MAP estimation of
α
L

Prior distribution

pdf
(
α
L
)

Likelihood

Posterior

likelihood(
α
L
)

Slide
18


Outline


Background


Bayesian Model Fusion


Experiment Results


Conclusion


Slide
19


SRAM Example


Example 1: CMOS SRAM


Designed in a commercial 32nm SOI


61572 independent random process parameters are considered


Read delay is considered as performance


Linear performance model is fitted


Experiments run on a 2.5GHz Linux server with 16GB memory

Slide
20


Modeling Error


Two different methods are compared:


The proposed method (BMF)


Orthogonal Matching Pursuit (OMP)


Modeling error

4x

Slide
21


Modeling Time Speed
-
up


BMF requires 4x less samples to achieve similar accuracy as
OMP in SRAM


4x runtime speed
-
up
to build performance model

OMP

(Traditional)

BMF

(Proposed)

Post
-
layout

samples

4
00

1
00

Read

delay

error

1.02%

0.99%

Simulation

cost

(Hour)

38.77

9.69

Fitting

cost

(Second)

3.56

2.11

Total

modeling

cost

(Hour)

38.77

9.69

Slide
22


RO Example


Example 2: CMOS ring oscillator


Designed in a commercial 32nm SOI


7177 independent random process parameters are considered


Power, frequency and phase noise are considered as performance


Linear performance model is fitted


Experiments run on a 2.5GHz Linux server with 16GB memory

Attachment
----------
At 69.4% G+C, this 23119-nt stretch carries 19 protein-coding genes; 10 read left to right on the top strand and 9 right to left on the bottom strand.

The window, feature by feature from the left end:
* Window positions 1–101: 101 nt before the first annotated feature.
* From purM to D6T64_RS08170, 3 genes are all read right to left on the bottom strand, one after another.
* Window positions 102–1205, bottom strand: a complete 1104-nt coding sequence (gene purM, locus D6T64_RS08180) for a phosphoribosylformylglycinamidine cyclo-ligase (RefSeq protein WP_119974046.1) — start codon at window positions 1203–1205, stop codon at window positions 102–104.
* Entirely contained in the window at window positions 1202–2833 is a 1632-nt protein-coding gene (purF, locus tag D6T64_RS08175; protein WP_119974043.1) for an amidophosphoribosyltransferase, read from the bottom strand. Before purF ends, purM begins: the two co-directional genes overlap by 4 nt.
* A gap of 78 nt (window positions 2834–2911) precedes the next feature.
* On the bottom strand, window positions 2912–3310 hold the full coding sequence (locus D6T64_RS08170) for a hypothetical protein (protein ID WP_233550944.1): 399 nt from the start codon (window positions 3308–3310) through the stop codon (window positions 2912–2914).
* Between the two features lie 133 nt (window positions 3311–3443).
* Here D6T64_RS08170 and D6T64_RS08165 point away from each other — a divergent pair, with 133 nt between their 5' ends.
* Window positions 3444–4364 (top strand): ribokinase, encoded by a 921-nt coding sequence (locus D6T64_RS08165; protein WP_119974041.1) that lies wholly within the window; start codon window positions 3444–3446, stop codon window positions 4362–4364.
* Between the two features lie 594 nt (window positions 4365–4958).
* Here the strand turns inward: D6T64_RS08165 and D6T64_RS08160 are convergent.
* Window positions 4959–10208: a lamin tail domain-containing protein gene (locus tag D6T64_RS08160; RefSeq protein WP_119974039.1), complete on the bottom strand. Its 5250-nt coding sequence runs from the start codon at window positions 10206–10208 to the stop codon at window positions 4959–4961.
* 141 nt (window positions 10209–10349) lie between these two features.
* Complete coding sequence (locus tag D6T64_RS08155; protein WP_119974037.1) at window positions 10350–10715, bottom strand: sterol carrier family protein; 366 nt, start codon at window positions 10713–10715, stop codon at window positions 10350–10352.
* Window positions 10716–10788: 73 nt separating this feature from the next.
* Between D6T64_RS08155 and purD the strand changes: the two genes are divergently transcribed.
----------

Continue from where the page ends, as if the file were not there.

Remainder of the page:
Slide
23


Modeling Error


Modeling error is measured
for power, frequency and
phase noise

Power

Frequency

Phase noise

9x

9x

9x

Slide
24


Modeling Time Speed
-
up


BMF requires 9x less samples to achieve similar accuracy as
OMP in RO


9x runtime speed
-
up
to build performance model

OMP

(Traditional)

BMF

(Proposed)

Post
-
layout

samples

900

100

Power

error

0.77%

0.72%

Frequency

error

0.65%

0.54%

Phase

noise

error

0.12%

0.12%

Simulation

cost

(Hour)

12.58

1.40

Fitting

cost

(Second)

5.75

1.69

Total

modeling

cost

(Hour)

12.58

1.40

Slide
25


Conclusion


The proposed BMF method facilitates efficient high
-
dimensional performance modeling at late stage by reusing
early stage data


BMF achieves more than 4x runtime speedup over traditional
OMP method on SRAM and RO test cases


BMF can be used for commercial applications such as macro
-
modeling based verification